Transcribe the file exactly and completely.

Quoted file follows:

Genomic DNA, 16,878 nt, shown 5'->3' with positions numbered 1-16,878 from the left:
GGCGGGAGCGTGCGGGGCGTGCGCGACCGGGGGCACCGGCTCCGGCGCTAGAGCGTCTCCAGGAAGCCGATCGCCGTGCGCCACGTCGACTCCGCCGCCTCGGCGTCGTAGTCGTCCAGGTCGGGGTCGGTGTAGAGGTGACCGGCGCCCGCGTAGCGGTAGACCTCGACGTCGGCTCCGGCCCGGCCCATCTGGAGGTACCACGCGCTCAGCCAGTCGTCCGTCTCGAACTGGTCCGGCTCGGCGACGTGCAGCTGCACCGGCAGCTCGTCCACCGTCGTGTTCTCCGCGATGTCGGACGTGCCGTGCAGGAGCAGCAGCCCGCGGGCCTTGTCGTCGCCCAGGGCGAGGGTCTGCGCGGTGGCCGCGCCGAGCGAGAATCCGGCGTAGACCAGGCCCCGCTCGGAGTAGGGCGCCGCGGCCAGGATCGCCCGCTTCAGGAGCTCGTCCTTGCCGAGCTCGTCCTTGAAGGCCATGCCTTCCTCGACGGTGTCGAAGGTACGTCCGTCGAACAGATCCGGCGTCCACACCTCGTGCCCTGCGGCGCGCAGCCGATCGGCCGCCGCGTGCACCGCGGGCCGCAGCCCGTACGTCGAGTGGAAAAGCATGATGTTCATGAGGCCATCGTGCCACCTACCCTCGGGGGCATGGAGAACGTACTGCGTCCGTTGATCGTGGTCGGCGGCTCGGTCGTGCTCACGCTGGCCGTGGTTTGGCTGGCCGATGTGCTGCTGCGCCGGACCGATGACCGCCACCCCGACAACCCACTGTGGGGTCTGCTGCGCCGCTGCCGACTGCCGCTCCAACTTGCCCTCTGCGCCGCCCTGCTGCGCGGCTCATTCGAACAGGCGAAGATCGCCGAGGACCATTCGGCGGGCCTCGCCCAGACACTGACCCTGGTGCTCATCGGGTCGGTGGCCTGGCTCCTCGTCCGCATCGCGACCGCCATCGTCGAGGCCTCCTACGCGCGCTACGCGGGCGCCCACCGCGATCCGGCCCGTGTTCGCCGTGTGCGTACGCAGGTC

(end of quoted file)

Genomic DNA, 16,878 nt, shown 5'->3' with positions numbered 1-16,878 from the left:
GGCGGGAGCGTGCGGGGCGTGCGCGACCGGGGGCACCGGCTCCGGCGCTAGAGCGTCTCCAGGAAGCCGATCGCCGTGCGCCACGTCGACTCCGCCGCCTCGGCGTCGTAGTCGTCCAGGTCGGGGTCGGTGTAGAGGTGACCGGCGCCCGCGTAGCGGTAGACCTCGACGTCGGCTCCGGCCCGGCCCATCTGGAGGTACCACGCGCTCAGCCAGTCGTCCGTCTCGAACTGGTCCGGCTCGGCGACGTGCAGCTGCACCGGCAGCTCGTCCACCGTCGTGTTCTCCGCGATGTCGGACGTGCCGTGCAGGAGCAGCAGCCCGCGGGCCTTGTCGTCGCCCAGGGCGAGGGTCTGCGCGGTGGCCGCGCCGAGCGAGAATCCGGCGTAGACCAGGCCCCGCTCGGAGTAGGGCGCCGCGGCCAGGATCGCCCGCTTCAGGAGCTCGTCCTTGCCGAGCTCGTCCTTGAAGGCCATGCCTTCCTCGACGGTGTCGAAGGTACGTCCGTCGAACAGATCCGGCGTCCACACCTCGTGCCCTGCGGCGCGCAGCCGATCGGCCGCCGCGTGCACCGCGGGCCGCAGCCCGTACGTCGAGTGGAAAAGCATGATGTTCATGAGGCCATCGTGCCACCTACCCTCGGGGGCATGGAGAACGTACTGCGTCCGTTGATCGTGGTCGGCGGCTCGGTCGTGCTCACGCTGGCCGTGGTTTGGCTGGCCGATGTGCTGCTGCGCCGGACCGATGACCGCCACCCCGACAACCCACTGTGGGGTCTGCTGCGCCGCTGCCGACTGCCGCTCCAACTTGCCCTCTGCGCCGCCCTGCTGCGCGGCTCATTCGAACAGGCGAAGATCGCCGAGGACCATTCGGCGGGCCTCGCCCAGACACTGACCCTGGTGCTCATCGGGTCGGTGGCCTGGCTCCTCGTCCGCATCGCGACCGCCATCGTCGAGGCCTCCTACGCGCGCTACGCGGGCGCCCACCGCGATCCGGCCCGTGTTCGCCGTGTGCGTACGCAGGTC